The English oak(Quercus robur), the Sessile oak (Quercus petraea) and sometimes Chestnut are the most common trees. Amongst the shrubs Blackthorn and Hawthorn are the most common ones. In the shallow areas one can rather find the European Alder (Alnus glutinosa), Ash (Fraxinus) and the Ginger Willow bocage du sud Prissac tn(Salix atrocinerea Brot). The Field Orme (Ulmus minor), who has been the emblematic tree of the hedge, has diminished a lot because of the Dutch elm disease. In the areas most suitable for agricultural use (essentially fertile plateaus), the diminishing of the hedgerows is critical. The woodland area has increased considerably during the last 50 years and one notices that the percentage of actual trees in the hedgerows is reduced. Those who are still existant are mainly trees dealt with in the traditional way (trees pruned in the "têtards"style and pollarded). Today the network of the hedges is less dense and they are less joined together. This is affecting their ecological interest. But despite this developpment, the hedgerows are staying relatively dense. This shows that a balance between economical necessity and the conservation of those hedges is after all possible.

 

The valleys of the Creuse and the Anglin rivers


HVI Creuse tnBetween Saint Gaultier and Tournon-Saint-Martin, the Creuse,a dominating river with few tributaries, offers a dividing line in the landscape between the northern and the southern part of the Park. Upstream of Le Blanc the river meanders in a floodplain bordered by wooded hillsides, while downstream the river is bordered by limestone cliffs. On the edges of the plateau lean meadows have developed on the limestone or "calcareous grasslands". Still in the same text, George Sand is pointing out the beauty of its landscapes: "If he (the traveler) meets the Creuse near Le Pin and if he descends until Fontgombault, he is crossing the lovely area called " Little Switzerland",and he will have roamed the most beautiful part of the county and one of France's most smiling ones "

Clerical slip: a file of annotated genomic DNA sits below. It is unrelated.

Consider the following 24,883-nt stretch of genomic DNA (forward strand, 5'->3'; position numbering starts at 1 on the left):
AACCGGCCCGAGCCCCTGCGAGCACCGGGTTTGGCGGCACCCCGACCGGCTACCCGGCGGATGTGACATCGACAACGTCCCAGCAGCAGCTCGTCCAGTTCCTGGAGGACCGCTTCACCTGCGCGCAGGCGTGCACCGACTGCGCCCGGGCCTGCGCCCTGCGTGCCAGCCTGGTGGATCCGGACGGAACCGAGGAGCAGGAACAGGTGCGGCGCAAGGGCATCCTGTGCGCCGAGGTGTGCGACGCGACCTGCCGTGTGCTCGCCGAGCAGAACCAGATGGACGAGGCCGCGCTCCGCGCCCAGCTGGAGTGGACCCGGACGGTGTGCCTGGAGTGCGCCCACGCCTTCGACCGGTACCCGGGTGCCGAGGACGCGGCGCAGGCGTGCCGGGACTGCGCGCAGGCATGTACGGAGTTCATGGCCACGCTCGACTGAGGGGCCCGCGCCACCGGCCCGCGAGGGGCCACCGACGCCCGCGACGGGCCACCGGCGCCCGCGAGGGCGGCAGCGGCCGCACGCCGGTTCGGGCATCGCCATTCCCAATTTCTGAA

The Anglin river has many little tributaries, especially in the south, bordered by wetland meadows and occasionally bogs.

Anglin tnThe surroundings of the rivers Creuse and Anglin are preserved throughout, but the landscapes are suffering from the abandonment of pastures, of the cultivation of the valley bottoms and of the transformation of certain parts into scrubland. The riparian forest is still well existent, but is sometimes fragile, especially due to the development of poplar trees cultures. The hillsides have been touched by urbanization. It is difficult to perceive the landscape of valleys because very few paths are going along the riversides. With the vegetation in place, the roads, which are following the hillsides, offer only very limited views. Only bridges or canoe trips are really allow to appreciate the landscapes.

Bienvenue dans le Parc naturel régional de la Brenne